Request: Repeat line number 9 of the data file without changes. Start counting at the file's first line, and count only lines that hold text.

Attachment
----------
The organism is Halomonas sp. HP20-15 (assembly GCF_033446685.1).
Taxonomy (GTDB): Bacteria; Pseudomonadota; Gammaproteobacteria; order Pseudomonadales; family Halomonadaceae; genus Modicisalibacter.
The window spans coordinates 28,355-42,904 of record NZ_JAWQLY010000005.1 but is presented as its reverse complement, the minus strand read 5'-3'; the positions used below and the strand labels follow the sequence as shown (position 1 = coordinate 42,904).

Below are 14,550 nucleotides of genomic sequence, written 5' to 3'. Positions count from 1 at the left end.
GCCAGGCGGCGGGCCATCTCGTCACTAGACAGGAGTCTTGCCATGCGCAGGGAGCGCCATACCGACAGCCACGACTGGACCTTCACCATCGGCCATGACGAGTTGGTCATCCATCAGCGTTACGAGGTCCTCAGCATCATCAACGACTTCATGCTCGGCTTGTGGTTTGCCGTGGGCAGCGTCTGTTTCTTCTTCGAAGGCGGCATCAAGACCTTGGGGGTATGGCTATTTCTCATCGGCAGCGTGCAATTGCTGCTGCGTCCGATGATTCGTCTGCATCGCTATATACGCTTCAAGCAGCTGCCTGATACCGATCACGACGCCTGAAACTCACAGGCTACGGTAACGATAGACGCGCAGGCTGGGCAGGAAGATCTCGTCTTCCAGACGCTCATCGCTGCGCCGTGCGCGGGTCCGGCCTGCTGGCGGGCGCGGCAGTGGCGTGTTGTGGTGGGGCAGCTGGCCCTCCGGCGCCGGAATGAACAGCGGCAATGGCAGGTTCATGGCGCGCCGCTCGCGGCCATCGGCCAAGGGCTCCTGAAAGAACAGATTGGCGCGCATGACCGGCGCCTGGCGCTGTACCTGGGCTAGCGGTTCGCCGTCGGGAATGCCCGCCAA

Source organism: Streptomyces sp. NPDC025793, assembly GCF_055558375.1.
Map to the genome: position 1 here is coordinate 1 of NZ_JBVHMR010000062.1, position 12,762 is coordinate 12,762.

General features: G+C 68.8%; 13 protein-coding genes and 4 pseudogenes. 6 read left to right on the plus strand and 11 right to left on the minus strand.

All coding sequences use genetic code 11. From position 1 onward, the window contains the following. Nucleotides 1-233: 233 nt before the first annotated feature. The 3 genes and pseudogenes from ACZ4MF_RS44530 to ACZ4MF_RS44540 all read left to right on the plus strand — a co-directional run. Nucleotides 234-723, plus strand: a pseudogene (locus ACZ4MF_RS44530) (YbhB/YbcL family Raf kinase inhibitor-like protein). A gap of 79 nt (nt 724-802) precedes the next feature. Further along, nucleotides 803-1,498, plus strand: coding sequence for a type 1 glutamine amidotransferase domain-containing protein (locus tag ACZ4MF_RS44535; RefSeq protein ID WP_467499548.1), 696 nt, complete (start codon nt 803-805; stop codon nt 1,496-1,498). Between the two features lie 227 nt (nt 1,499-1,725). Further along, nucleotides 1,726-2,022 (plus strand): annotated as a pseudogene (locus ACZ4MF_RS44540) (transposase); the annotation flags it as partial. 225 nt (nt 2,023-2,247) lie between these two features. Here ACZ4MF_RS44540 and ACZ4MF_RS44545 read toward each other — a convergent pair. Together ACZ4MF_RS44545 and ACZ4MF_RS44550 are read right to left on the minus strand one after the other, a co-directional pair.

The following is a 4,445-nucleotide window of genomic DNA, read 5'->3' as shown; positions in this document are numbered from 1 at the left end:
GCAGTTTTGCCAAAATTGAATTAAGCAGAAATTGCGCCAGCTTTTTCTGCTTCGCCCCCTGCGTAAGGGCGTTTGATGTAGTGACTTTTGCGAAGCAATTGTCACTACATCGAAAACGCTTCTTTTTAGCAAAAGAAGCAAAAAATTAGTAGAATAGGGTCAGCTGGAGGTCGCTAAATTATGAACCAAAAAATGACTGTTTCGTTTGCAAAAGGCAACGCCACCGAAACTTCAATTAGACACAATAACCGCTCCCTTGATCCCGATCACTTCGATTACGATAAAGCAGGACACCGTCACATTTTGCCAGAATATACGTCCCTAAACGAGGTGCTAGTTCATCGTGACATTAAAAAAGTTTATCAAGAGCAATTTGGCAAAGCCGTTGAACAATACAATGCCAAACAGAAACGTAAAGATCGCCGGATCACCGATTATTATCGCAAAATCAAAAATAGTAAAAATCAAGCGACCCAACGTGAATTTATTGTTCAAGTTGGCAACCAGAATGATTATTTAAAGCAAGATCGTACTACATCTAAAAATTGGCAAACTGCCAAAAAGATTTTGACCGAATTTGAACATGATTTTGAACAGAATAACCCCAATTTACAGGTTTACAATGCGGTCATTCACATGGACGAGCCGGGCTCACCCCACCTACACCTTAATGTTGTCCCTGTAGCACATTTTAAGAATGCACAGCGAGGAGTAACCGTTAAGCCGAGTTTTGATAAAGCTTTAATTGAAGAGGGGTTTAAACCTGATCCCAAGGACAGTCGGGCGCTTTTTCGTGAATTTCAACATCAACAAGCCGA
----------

All coding sequences use genetic code 11. From position 1 onward, the window contains the following. Nucleotides 1-233: 233 nt before the first annotated feature. The 3 genes and pseudogenes from ACZ4MF_RS44530 to ACZ4MF_RS44540 all read left to right on the plus strand — a co-directional run. Nucleotides 234-723, plus strand: a pseudogene (locus ACZ4MF_RS44530) (YbhB/YbcL family Raf kinase inhibitor-like protein). A gap of 79 nt (nt 724-802) precedes the next feature. Further along, nucleotides 803-1,498, plus strand: coding sequence for a type 1 glutamine amidotransferase domain-containing protein (locus tag ACZ4MF_RS44535; RefSeq protein ID WP_467499548.1), 696 nt, complete (start codon nt 803-805; stop codon nt 1,496-1,498). Between the two features lie 227 nt (nt 1,499-1,725). Further along, nucleotides 1,726-2,022 (plus strand): annotated as a pseudogene (locus ACZ4MF_RS44540) (transposase); the annotation flags it as partial. 225 nt (nt 2,023-2,247) lie between these two features. Here ACZ4MF_RS44540 and ACZ4MF_RS44545 read toward each other — a convergent pair. Together ACZ4MF_RS44545 and ACZ4MF_RS44550 are read right to left on the minus strand one after the other, a co-directional pair.